Soil nitrogen dynamics in alley cropping and no-till systems on ultisols of the Georgia Piedmont, USA
Source: Agroforestry Systems, Volume 39, Number 1, January 1998 , pp. 31-44(14)
Abstract:On highly-weathered Ultisols of the Georgia (USA) Piedmont, a combination of no-till agriculture and alley cropping presents an option for rapidly increasing soil nitrogen availability while restoring long-term soil fertility. Three years after the establishment of Albizia julibrissin hedgerows and no-till agriculture trials, we measured inorganic soil nitrogen (NO3 -–N and NH4 -–N) and net nitrogen mineralization during a 4-month field study and a 14-day laboratory study . We also measured the influence of tree leaf amendments on grain sorghum production and N uptake. Soil nitrate increased four-fold within two weeks of adding Albizia leaf mulch. Soil ammonium did not increase as rapidly nor to the same extent after tree mulch addition. Averaged over the 4-month study, soil nitrate and ammonium were 2.8 and 1.4 times higher in the alley-cropped than in the treeless no-till plots. Net nitrification and mineralization were no higher in the alley cropping plots, during either field or laboratory incubations. Tree mulch additions enhanced crop biomass production and N uptake 2 to 3.5 times under both high and low soil moisture conditions. Our study demonstrates the dramatic short-term impacts of Albizia mulch addition on plant available nitrogen. Combined with no-till practices, alley cropping with Albizia hedges offers Piedmont farmers an option for reducing reliance upon chemical N fertilizer while improving soil organic matter levels.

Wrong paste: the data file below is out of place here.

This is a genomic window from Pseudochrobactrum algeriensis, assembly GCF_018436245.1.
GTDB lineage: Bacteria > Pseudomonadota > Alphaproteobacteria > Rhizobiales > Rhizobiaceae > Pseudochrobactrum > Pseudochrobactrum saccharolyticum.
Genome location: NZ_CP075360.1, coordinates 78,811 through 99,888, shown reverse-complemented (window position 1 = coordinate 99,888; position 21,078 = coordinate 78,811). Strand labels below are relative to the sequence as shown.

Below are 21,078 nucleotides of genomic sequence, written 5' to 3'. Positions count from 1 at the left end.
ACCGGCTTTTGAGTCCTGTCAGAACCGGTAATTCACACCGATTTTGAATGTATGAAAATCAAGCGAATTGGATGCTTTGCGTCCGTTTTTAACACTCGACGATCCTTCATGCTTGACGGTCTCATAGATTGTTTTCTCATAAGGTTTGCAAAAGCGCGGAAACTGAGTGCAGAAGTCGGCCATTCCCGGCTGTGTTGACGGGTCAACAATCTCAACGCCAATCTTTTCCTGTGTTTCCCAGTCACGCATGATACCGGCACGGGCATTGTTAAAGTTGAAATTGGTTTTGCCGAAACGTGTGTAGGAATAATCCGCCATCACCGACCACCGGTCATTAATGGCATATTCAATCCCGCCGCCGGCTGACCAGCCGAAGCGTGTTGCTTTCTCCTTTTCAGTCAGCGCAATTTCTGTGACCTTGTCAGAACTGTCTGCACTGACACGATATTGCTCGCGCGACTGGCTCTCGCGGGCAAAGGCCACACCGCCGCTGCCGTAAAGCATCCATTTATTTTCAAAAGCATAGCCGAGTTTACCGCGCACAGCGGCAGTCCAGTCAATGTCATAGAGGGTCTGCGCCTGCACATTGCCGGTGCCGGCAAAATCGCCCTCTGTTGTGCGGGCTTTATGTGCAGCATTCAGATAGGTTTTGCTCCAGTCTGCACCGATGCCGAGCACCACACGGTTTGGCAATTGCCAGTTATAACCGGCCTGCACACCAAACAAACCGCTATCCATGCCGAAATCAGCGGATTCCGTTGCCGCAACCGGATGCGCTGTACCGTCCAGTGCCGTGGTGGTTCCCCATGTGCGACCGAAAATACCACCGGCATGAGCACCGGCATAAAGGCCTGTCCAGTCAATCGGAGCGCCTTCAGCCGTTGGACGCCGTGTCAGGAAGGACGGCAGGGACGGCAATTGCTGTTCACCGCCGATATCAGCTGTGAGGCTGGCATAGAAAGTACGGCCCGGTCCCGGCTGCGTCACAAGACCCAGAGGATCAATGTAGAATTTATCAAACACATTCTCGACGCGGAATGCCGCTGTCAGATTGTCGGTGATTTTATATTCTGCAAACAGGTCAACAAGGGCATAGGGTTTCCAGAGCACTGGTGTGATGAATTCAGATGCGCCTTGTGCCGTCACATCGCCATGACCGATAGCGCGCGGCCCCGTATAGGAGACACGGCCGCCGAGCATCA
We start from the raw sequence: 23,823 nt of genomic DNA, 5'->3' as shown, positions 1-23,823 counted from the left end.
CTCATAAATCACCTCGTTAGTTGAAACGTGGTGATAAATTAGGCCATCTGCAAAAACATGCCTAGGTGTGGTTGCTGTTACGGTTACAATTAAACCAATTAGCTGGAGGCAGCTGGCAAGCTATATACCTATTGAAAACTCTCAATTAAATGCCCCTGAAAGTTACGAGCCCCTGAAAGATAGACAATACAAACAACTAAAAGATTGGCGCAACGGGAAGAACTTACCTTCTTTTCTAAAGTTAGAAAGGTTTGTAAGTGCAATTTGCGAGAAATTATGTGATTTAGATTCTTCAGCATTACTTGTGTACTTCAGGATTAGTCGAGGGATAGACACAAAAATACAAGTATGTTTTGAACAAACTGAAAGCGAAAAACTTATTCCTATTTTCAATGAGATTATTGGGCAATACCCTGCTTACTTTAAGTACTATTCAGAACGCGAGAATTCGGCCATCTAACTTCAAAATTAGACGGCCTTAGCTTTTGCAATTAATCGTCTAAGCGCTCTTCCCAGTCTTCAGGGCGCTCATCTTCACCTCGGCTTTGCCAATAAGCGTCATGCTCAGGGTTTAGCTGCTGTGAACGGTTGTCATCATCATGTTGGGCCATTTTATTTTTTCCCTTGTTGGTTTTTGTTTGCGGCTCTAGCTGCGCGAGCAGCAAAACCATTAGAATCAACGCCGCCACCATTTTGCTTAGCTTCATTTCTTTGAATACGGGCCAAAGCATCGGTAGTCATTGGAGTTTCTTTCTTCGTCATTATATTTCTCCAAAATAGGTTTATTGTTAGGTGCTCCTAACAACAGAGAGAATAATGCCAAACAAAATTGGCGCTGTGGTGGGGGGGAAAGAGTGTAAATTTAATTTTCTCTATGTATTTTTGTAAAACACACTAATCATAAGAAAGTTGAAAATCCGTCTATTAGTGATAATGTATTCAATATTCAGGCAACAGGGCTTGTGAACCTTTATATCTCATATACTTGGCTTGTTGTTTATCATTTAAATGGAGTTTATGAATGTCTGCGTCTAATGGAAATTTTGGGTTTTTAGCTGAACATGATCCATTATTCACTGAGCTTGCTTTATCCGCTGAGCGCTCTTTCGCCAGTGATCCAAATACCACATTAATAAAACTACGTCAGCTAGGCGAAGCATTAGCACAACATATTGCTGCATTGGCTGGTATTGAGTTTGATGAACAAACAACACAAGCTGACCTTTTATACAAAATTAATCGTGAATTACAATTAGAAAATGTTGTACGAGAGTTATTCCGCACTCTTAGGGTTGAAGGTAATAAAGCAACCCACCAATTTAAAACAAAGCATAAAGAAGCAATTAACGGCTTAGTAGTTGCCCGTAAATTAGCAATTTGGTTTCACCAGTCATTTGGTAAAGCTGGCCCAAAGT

Document Type: Research Article
Affiliations: 1: Institute of Ecology, University of Georgia, Athens, Georgia, 30602, USA, Email: email@example.com 2: Department of Crop and Soil Sciences, University of Georgia, Athens, Georgia, 30602, USA, 3: Institute of Ecology, University of Georgia, Athens, Georgia, 30602, USA,
Publication date: January 1, 1998